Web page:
Thursday, July 29, 2004


There's good news in this New York Times article about Bush policy toward Cuba -- stricter travel restrictions are alienating many Cuban-Americans, some of whom are registering as Democrats, and even the traditionally hard-line Cuban American National Foundation is upset -- but tucked into the article is this rather chilling look into the (possible) future:

The document prepared by the presidential commission listed about 675 specific policy recommendations, many of them steps the administration would favor after Mr. Castro was gone. American involvement, if the successor government requests it, is offered in areas as diverse as tax collection, environmental protection, cultural preservation, mortgage financing and labor relations. Involvement so detailed, critics say, would amount to dictates from the United States, which is likely to control the economic levers of a Cuban recovery.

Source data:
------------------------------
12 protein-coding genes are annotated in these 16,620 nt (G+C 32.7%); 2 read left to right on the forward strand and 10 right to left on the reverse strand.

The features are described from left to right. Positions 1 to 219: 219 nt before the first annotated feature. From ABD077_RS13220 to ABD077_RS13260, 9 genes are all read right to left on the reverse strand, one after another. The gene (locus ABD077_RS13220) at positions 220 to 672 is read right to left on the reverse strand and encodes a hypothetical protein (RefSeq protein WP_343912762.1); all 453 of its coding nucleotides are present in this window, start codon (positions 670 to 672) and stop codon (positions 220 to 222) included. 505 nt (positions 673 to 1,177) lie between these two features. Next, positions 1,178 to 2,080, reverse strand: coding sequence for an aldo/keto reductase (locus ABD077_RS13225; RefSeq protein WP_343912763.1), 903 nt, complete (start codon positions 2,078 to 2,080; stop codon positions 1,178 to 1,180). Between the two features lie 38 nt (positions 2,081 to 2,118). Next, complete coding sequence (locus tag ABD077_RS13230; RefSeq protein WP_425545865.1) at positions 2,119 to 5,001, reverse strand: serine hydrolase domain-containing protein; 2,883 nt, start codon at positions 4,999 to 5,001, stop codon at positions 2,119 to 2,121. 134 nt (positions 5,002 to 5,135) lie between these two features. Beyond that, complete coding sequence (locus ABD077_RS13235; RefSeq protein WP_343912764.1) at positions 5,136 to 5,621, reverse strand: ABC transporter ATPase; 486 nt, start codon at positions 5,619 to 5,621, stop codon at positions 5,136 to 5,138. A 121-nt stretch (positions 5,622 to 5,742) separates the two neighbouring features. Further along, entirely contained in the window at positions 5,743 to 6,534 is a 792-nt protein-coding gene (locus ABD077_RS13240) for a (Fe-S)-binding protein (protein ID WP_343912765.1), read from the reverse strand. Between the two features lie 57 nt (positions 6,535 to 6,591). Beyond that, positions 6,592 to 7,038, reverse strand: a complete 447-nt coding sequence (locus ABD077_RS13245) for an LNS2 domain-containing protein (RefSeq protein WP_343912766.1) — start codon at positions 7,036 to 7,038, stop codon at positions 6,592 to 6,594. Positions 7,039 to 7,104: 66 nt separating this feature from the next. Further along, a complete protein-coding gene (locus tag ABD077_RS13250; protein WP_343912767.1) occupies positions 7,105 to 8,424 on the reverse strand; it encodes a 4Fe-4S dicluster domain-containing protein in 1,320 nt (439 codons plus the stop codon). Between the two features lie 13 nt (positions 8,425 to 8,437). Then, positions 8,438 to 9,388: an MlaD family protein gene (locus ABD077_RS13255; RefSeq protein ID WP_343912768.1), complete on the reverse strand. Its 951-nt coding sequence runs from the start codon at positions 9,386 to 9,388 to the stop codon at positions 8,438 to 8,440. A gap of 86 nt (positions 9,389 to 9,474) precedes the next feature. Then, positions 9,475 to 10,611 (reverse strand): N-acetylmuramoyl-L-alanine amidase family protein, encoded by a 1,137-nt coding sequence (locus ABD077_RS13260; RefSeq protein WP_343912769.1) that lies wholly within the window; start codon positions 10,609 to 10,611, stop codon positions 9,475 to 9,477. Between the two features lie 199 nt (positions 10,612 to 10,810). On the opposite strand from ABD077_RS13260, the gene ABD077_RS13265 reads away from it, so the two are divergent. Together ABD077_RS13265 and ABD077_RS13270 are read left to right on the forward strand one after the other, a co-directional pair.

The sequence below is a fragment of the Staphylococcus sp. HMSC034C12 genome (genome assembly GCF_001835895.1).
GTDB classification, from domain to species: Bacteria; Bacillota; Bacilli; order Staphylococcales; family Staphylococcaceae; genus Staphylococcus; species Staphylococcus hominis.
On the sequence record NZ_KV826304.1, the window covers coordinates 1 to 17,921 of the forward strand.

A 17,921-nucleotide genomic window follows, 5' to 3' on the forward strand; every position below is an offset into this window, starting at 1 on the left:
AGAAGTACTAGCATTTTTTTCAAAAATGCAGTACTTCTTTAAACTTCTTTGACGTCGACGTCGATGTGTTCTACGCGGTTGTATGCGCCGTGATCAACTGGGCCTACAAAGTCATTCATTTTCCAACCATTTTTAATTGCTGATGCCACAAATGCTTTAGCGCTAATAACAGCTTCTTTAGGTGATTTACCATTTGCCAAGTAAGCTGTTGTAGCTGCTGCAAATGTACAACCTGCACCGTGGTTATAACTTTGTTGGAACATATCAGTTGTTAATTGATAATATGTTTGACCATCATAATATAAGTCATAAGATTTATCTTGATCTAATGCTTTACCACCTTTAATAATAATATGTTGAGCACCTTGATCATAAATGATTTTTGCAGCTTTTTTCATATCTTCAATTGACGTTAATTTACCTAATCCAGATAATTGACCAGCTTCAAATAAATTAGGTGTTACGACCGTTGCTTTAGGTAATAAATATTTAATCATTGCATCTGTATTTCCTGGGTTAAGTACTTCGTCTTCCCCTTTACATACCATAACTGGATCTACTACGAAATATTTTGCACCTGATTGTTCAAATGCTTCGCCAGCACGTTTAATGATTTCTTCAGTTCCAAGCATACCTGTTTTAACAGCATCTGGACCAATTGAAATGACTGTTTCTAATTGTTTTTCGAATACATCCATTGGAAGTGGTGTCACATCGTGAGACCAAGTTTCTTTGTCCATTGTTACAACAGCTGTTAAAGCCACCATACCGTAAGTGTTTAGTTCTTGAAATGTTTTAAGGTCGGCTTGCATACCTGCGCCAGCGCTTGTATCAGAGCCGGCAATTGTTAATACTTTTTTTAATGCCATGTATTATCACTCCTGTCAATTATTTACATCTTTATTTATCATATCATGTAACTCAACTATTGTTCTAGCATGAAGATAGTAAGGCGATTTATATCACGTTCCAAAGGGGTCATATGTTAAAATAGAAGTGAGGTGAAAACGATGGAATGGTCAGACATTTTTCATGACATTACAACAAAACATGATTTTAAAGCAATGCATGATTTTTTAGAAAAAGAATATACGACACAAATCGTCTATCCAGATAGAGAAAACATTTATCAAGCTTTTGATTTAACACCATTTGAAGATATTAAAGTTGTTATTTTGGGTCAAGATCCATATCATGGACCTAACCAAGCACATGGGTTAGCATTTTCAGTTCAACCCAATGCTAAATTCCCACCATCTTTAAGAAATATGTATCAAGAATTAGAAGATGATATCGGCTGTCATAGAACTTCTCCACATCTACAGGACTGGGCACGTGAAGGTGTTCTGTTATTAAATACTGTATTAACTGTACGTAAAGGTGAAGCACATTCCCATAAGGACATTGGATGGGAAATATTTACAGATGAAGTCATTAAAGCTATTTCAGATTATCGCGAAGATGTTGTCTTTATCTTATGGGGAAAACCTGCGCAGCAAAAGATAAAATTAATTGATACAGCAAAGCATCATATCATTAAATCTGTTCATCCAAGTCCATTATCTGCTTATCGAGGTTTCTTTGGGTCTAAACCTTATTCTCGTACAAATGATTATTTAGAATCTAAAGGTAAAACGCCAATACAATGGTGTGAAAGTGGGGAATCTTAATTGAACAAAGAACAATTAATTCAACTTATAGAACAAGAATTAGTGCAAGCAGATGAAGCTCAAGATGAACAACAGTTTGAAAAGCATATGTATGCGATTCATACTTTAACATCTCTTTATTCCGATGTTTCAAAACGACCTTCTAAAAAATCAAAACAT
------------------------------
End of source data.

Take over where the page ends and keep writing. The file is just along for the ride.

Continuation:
By the way, who exactly is responsible for this?

The strategy was drafted largely by administration officials who were once aides to Senator Jesse Helms of North Carolina...

Bloody hell.

(DISCLAIMER: I'm no Castro fan. I just believe that the hard-line policy has been maintained bullheadedly despite its utter failure to undermine Castro.)

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